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1.  Older patients with chronic myeloid leukemia (≥65 years) profit more from higher imatinib doses than younger patients: a subanalysis of the randomized CML-Study IV 
Annals of Hematology  2014;93:1167-1176.
The impact of imatinib dose on response rates and survival in older patients with chronic myeloid leukemia in chronic phase has not been studied well. We analyzed data from the German CML-Study IV, a randomized five-arm treatment optimization study in newly diagnosed BCR-ABL-positive chronic myeloid leukemia in chronic phase. Patients randomized to imatinib 400 mg/day (IM400) or imatinib 800 mg/day (IM800) and stratified according to age (≥65 years vs. <65 years) were compared regarding dose, response, adverse events, rates of progression, and survival. The full 800 mg dose was given after a 6-week run-in period with imatinib 400 mg/day. The dose could then be reduced according to tolerability. A total of 828 patients were randomized to IM400 or IM800. Seven hundred eighty-four patients were evaluable (IM400, 382; IM800, 402). One hundred ten patients (29 %) on IM400 and 83 (21 %) on IM800 were ≥65 years. The median dose per day was lower for patients ≥65 years on IM800, with the highest median dose in the first year (466 mg/day for patients ≥65 years vs. 630 mg/day for patients <65 years). Older patients on IM800 achieved major molecular remission and deep molecular remission as fast as younger patients, in contrast to standard dose imatinib with which older patients achieved remissions much later than younger patients. Grades 3 and 4 adverse events were similar in both age groups. Five-year relative survival for older patients was comparable to that of younger patients. We suggest that the optimal dose for older patients is higher than 400 mg/day. ClinicalTrials.gov identifier: NCT00055874
Electronic supplementary material
The online version of this article (doi:10.1007/s00277-014-2041-0) contains supplementary material, which is available to authorized users.
doi:10.1007/s00277-014-2041-0
PMCID: PMC4050299  PMID: 24658964
Chronic myeloid leukemia; Older patients; Different imatinib dose regimens; Early applied higher imatinib dosages
2.  Multicenter Phase II Study with Weekly Bendamustine and Paclitaxel as First- or Later-Line Therapy in Patients with Metastatic Breast Cancer: RiTa II Trial 
Breast Care  2011;6(6):457-461.
The combination of bendamustine (B) and paclitaxel (P) as anthracycline-free treatment option in patients with advanced breast cancer has been evaluated in the previous RiTa I trial. The regimen of weekly B 70 mg/m2 and P 90 mg/m2 with a pause every 4th week was established as an effective regimen with low toxicity. The aim of the present RiTa II study was to investigate the potential of BP as anthracycline-free combination therapy. The primary objective was to determine the progression-free survival (PFS); secondary endpoints were safety, tolerability, overall response rate (ORR) and overall survival (OS). 26 patients were available, 15 received BP as first-line, 11 as beyond first-line treatment. 27% patients had triple-negative breast cancer (TNBC). Median PFS and OS were 7.3 months (95% confidence interval (CI): 5.5–10.9) and 14.9 months (95% CI: 9.9–22.9), respectively. The 1-year PFS rate was 20.3% and the 1-year OS rate 71.2%. The ORR was 42.3%, including 4 complete and 7 partial remissions. TNBC patients reached an ORR of 71.4%. Anthracycline-pretreated patients showed an ORR of 43.8%, confirming bendamustine's lack of cross-resistance to anthracycline agents. BP represents a favorable option with moderate toxicity in pretreated metastatic breast cancer and offers a possibility for application in anthracycline-pretreated and TNBC patients.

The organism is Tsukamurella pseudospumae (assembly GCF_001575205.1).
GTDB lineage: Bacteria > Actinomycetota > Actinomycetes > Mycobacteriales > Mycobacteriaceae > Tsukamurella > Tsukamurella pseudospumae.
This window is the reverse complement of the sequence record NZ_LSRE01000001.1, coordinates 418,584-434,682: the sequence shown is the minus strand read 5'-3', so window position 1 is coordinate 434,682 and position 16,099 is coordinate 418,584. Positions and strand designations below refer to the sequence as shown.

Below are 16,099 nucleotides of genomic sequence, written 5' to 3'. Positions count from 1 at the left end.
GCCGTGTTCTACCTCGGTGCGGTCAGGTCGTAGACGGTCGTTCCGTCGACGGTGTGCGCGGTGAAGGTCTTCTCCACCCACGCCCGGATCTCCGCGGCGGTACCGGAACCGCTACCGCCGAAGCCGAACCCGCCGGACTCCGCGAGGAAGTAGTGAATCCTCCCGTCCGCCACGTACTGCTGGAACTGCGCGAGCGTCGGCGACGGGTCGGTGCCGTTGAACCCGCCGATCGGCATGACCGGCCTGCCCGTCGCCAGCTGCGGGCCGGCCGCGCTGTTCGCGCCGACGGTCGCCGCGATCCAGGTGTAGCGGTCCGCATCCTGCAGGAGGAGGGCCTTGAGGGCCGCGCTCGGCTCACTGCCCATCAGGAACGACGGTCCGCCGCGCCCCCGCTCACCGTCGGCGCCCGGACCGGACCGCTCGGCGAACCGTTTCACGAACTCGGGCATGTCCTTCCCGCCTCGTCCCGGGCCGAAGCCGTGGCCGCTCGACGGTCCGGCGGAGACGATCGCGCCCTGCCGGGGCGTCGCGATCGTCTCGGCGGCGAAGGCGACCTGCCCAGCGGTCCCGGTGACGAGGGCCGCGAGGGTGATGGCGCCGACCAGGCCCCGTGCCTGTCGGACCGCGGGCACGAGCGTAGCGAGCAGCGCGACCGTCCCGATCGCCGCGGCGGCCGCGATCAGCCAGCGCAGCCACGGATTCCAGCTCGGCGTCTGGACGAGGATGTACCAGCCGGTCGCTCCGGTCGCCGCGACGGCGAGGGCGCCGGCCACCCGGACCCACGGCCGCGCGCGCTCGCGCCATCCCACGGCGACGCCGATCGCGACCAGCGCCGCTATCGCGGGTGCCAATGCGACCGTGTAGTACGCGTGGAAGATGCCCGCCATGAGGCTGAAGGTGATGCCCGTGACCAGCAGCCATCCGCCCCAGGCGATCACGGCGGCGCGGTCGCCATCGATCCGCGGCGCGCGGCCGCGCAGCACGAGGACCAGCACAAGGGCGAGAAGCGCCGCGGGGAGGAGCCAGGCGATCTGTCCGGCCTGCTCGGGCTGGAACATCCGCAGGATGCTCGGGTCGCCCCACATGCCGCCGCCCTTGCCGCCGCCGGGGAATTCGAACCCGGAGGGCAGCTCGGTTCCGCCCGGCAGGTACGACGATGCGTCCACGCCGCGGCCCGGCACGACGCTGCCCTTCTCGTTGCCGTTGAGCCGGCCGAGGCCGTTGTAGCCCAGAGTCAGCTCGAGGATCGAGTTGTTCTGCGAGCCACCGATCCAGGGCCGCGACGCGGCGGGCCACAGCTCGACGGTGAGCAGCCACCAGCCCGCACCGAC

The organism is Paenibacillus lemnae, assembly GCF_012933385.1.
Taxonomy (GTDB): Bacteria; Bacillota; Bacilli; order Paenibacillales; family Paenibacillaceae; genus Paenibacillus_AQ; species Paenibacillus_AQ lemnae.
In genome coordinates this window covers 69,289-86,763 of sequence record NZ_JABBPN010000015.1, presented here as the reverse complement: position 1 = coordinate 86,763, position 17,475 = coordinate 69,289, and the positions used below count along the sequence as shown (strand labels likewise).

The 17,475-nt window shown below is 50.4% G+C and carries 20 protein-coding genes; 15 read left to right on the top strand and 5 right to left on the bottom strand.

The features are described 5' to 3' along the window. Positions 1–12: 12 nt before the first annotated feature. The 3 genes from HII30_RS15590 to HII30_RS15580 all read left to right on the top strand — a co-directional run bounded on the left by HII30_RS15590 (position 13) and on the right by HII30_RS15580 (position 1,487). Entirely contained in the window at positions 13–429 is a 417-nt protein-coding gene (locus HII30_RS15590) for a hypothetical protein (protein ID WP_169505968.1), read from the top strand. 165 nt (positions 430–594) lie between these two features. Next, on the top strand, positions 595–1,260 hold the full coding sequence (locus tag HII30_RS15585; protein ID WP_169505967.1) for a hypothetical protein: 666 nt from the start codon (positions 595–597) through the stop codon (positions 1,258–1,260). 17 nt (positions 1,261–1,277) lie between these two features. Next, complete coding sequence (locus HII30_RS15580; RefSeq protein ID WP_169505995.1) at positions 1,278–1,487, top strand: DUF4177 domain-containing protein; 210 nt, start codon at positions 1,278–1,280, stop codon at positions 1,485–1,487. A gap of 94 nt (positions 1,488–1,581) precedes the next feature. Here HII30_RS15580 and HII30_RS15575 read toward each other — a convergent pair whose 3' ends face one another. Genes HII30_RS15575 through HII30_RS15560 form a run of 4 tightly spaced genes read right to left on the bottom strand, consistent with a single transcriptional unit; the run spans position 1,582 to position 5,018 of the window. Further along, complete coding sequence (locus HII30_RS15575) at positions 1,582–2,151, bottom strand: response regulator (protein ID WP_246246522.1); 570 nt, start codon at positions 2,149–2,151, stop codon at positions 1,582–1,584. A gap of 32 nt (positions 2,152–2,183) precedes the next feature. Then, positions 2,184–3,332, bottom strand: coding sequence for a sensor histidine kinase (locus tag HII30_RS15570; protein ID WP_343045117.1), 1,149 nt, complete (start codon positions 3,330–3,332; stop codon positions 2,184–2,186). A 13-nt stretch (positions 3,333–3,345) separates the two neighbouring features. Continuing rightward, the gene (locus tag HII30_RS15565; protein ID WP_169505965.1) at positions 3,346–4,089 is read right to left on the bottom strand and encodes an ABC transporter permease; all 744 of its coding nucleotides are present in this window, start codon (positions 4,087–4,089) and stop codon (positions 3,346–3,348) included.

doi:10.1159/000335199
PMCID: PMC3290015  PMID: 22419900
Bendamustine; Paclitaxel; Breast cancer, metastatic; Efficacy; Combination therapy; First-line chemotherapy
3.  NCO-sP(EO-stat-PO) Coatings on Gold Sensors—a QCM Study of Hemocompatibility 
Sensors (Basel, Switzerland)  2011;11(5):5253-5269.
The reliability of implantable blood sensors is often hampered by unspecific adsorption of plasma proteins and blood cells. This not only leads to a loss of sensor signal over time, but can also result in undesired host vs. graft reactions. Within this study we evaluated the hemocompatibility of isocyanate conjugated star shaped polytheylene oxide—polypropylene oxide co-polymers NCO-sP(EO-stat-PO) when applied to gold surfaces as an auspicious coating material for gold sputtered blood contacting sensors. Quartz crystal microbalance (QCM) sensors were coated with ultrathin NCO-sP(EO-stat-PO) films and compared with uncoated gold sensors. Protein resistance was assessed by QCM measurements with fibrinogen solution and platelet poor plasma (PPP), followed by quantification of fibrinogen adsorption. Hemocompatibility was tested by incubation with human platelet rich plasma (PRP). Thrombin antithrombin-III complex (TAT), β-thromboglobulin (β-TG) and platelet factor 4 (PF4) were used as coagulation activation markers. Furthermore, scanning electron microscopy (SEM) was used to visualize platelet adhesion to the sensor surfaces. Compared to uncoated gold sensors, NCO-sP(EO-stat-PO) coated sensors revealed significant better resistance against protein adsorption, lower TAT generation and a lower amount of adherent platelets. Moreover, coating with ultrathin NCO-sP(EO-stat-PO) films creates a cell resistant hemocompatible surface on gold that increases the chance of prolonged sensor functionality and can easily be modified with specific receptor molecules.
doi:10.3390/s110505253
PMCID: PMC3231391  PMID: 22163899
surface coating; biosensors; hemocompatibility; QCM; protein adsorption

Results 1-3 (3)